Hurricane Harvey

Rep. John Rose, R-Tenn., a freshman from Cookeville, Tenn., leaves the chamber at the Capitol after he blocked a unanimous consent vote during a scheduled pro forma House session on a long-awaited $19 billion disaster aid bill in the chamber, Thursday, May 30, 2019. Rep. Thomas Massie, R-Ky., and freshman Rep. Chip Roy, R-Texas, have both blocked passage of the measure in the past week. (AP Photo/J. Scott Applewhite)
May 30, 2019 - 9:32 pm
WASHINGTON (AP) — A $19 billion disaster aid bill that's still crawling through Congress highlights the inconsistency of lawmakers, mostly conservatives, who stood resolute against such aid six years ago but demand it now that their states are under water. Then, relative GOP newcomers like Sens...
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FILE - In this Oct. 5, 2017 file photo, Department of Homeland Security personnel deliver supplies to Santa Ana community residents in the aftermath of Hurricane Maria in Guayama, Puerto Rico. A government watchdog has found the Federal Emergency Management Agency wrongly released to a contractor the personal information of 2.3 million survivors of hurricanes Harvey, Irma and Maria and the California wildfires in 2017. (AP Photo/Carlos Giusti, File)
March 22, 2019 - 5:52 pm
WASHINGTON (AP) — The Federal Emergency Management Agency wrongly released to a contractor the personal information of 2.3 million survivors of devastating 2017 hurricanes and wildfires, potentially exposing the victims to identity fraud and theft, a government watchdog reported Friday. The...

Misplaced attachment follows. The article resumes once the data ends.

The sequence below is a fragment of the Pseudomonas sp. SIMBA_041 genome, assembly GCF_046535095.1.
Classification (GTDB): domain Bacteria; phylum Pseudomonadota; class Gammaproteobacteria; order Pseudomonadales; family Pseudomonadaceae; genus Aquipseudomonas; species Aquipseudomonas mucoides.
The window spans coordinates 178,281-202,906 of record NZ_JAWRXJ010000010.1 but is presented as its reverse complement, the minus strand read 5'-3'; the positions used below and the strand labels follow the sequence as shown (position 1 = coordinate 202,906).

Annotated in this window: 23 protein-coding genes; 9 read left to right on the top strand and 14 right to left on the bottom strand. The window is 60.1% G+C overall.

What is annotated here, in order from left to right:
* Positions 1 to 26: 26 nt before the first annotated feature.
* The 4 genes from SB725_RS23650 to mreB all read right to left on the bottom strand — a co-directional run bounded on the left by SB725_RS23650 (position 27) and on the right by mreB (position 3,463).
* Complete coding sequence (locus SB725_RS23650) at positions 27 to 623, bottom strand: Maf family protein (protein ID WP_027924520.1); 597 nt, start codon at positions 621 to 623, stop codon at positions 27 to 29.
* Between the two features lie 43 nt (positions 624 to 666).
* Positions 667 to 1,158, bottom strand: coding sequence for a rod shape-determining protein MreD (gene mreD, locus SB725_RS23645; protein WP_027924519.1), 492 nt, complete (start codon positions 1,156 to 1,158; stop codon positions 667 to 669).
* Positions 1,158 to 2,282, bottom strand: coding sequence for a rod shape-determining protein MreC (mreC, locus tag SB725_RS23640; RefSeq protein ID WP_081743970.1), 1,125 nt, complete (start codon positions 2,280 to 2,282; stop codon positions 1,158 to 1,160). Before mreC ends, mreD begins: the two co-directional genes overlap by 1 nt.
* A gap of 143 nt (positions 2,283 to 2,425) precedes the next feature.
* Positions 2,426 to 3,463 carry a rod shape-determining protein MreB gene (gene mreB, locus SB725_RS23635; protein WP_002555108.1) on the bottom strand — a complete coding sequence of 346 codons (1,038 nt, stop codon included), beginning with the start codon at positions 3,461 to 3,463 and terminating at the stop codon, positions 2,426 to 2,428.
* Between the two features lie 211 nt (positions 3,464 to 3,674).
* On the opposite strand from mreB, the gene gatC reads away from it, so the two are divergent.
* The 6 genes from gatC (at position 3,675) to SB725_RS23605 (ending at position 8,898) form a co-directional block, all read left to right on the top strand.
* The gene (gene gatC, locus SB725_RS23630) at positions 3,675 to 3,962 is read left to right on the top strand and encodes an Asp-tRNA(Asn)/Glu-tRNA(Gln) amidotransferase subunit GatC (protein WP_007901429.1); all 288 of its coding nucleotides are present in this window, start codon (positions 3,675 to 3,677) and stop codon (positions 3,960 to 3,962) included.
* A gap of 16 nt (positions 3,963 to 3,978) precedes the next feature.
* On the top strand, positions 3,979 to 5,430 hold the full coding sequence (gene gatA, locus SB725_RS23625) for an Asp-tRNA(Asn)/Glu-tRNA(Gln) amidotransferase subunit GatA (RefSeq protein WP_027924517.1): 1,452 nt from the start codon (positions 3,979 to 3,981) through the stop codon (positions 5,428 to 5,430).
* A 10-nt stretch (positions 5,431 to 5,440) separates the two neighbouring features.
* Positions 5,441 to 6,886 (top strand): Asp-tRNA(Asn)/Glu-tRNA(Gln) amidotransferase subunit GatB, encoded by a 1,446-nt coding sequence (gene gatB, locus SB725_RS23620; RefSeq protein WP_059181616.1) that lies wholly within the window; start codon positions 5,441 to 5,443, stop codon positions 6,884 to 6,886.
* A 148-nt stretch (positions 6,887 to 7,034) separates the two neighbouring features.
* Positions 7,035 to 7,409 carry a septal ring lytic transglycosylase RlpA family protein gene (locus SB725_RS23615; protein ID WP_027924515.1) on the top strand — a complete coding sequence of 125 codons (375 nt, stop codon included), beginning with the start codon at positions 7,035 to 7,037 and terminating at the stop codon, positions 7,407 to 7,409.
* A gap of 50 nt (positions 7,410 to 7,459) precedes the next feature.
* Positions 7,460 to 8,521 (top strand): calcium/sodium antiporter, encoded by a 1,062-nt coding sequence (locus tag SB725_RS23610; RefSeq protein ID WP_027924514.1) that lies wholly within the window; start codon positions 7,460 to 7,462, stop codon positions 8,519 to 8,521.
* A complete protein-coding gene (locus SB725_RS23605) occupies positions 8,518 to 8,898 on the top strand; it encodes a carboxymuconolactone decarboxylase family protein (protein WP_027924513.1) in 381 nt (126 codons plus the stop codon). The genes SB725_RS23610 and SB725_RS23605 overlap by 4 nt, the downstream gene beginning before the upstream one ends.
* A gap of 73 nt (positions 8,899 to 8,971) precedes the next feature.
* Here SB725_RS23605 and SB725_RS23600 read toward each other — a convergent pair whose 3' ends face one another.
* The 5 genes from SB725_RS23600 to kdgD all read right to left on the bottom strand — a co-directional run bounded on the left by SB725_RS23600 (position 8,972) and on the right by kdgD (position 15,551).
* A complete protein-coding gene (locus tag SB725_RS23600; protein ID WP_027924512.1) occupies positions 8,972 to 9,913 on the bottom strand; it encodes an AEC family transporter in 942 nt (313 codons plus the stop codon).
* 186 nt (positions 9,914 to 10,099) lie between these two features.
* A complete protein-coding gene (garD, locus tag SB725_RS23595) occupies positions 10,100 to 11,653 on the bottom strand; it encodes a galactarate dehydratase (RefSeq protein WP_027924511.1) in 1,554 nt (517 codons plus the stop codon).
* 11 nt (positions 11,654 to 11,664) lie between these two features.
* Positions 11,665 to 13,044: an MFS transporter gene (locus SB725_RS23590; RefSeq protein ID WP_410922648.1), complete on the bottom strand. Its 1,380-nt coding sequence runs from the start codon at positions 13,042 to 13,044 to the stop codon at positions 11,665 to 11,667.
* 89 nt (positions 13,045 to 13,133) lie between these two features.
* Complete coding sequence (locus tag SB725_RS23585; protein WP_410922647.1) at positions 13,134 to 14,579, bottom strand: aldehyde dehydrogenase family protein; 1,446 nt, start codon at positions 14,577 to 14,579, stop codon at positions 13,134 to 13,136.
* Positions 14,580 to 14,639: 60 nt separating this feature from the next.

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President Donald Trump visits a neighborhood impacted by Hurricane Florence, Wednesday, Sept. 19, 2018, in Conway, S.C. (AP Photo/Evan Vucci)
September 19, 2018 - 4:02 pm
NEW BERN, N.C. (AP) — Eager to show heart in a moment of crisis, President Donald Trump handed out hot dogs, hugs and comforting words in the Carolinas on Wednesday as he surveyed the wreckage left by Hurricane Florence. With residents still recovering from torrential rains that left widespread...
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In this Tuesday, Sept. 18, 2018, photo, Lutrice Garcia stands outside a Red Cross shelter where she's staying, at a school in Bennettsville, S.C. Garcia said her nearby home was damaged by flooding caused by Hurricane Florence, and she doesn't know if she'll be able to return there to live once the water recedes. (AP Photo/Russ Bynum)
September 19, 2018 - 5:16 am
BENNETTSVILLE, S.C. (AP) — As the pounding rains from Hurricane Florence finally ended, Lutrice Garcia left the shelter where she had spent several nights on a cot and tried to head home. But floodwaters from overflowing Crooked Creek covered the road and an emergency responder told her water was...
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A speed boat sits wedged in bushes in the parking lot of a waterfront hotel in New Bern, N.C., on Friday, Sept. 14, 2018. Winds and rains from Hurricane Florence caused the Neuse River to swell, swamping the coastal city. (AP Photo/Allen G. Breed)
September 14, 2018 - 8:33 pm
WILMINGTON, N.C. (AP) — The Latest on Florence (all times local): 8 p.m. The center of Tropical Storm Florence has moved into South Carolina, and both it and North Carolina continue to face powerful winds and catastrophic flooding. Florence's top sustained winds remain at 70 mph (110 kph) as it...
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This satellite image provided by NOAA shows Hurricane Florence on the eastern coast of the United States on Friday, Sept. 14, 2018. (NOAA via AP)